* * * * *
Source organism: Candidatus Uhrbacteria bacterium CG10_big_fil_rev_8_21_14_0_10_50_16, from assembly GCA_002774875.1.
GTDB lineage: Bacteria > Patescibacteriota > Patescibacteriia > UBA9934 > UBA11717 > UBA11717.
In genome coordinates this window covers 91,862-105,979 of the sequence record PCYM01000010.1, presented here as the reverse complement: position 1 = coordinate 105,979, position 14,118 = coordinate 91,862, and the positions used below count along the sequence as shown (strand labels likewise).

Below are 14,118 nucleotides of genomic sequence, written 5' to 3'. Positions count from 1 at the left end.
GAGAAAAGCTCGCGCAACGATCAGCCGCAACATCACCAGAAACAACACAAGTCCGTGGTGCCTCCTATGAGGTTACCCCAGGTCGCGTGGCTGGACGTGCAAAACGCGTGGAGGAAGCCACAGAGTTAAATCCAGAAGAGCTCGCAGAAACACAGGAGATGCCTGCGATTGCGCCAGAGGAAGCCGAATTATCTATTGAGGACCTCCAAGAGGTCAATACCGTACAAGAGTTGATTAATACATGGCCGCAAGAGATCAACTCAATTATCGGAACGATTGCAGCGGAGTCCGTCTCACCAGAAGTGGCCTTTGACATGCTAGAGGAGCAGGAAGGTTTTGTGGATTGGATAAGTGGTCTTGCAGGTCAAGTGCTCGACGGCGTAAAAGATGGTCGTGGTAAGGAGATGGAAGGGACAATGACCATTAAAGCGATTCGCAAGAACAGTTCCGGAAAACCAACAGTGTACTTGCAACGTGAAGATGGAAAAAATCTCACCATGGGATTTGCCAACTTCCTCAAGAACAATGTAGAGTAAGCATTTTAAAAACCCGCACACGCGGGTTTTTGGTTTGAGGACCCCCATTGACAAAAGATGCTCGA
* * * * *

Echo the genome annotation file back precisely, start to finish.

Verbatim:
Source organism: Candidatus Uhrbacteria bacterium CG10_big_fil_rev_8_21_14_0_10_50_16, from assembly GCA_002774875.1.
GTDB lineage: Bacteria > Patescibacteriota > Patescibacteriia > UBA9934 > UBA11717 > UBA11717.
In genome coordinates this window covers 91,862-105,979 of the sequence record PCYM01000010.1, presented here as the reverse complement: position 1 = coordinate 105,979, position 14,118 = coordinate 91,862, and the positions used below count along the sequence as shown (strand labels likewise).

Below are 14,118 nucleotides of genomic sequence, written 5' to 3'. Positions count from 1 at the left end.
GAGAAAAGCTCGCGCAACGATCAGCCGCAACATCACCAGAAACAACACAAGTCCGTGGTGCCTCCTATGAGGTTACCCCAGGTCGCGTGGCTGGACGTGCAAAACGCGTGGAGGAAGCCACAGAGTTAAATCCAGAAGAGCTCGCAGAAACACAGGAGATGCCTGCGATTGCGCCAGAGGAAGCCGAATTATCTATTGAGGACCTCCAAGAGGTCAATACCGTACAAGAGTTGATTAATACATGGCCGCAAGAGATCAACTCAATTATCGGAACGATTGCAGCGGAGTCCGTCTCACCAGAAGTGGCCTTTGACATGCTAGAGGAGCAGGAAGGTTTTGTGGATTGGATAAGTGGTCTTGCAGGTCAAGTGCTCGACGGCGTAAAAGATGGTCGTGGTAAGGAGATGGAAGGGACAATGACCATTAAAGCGATTCGCAAGAACAGTTCCGGAAAACCAACAGTGTACTTGCAACGTGAAGATGGAAAAAATCTCACCATGGGATTTGCCAACTTCCTCAAGAACAATGTAGAGTAAGCATTTTAAAAACCCGCACACGCGGGTTTTTGGTTTGAGGACCCCCATTGACAAAAGATGCTCGA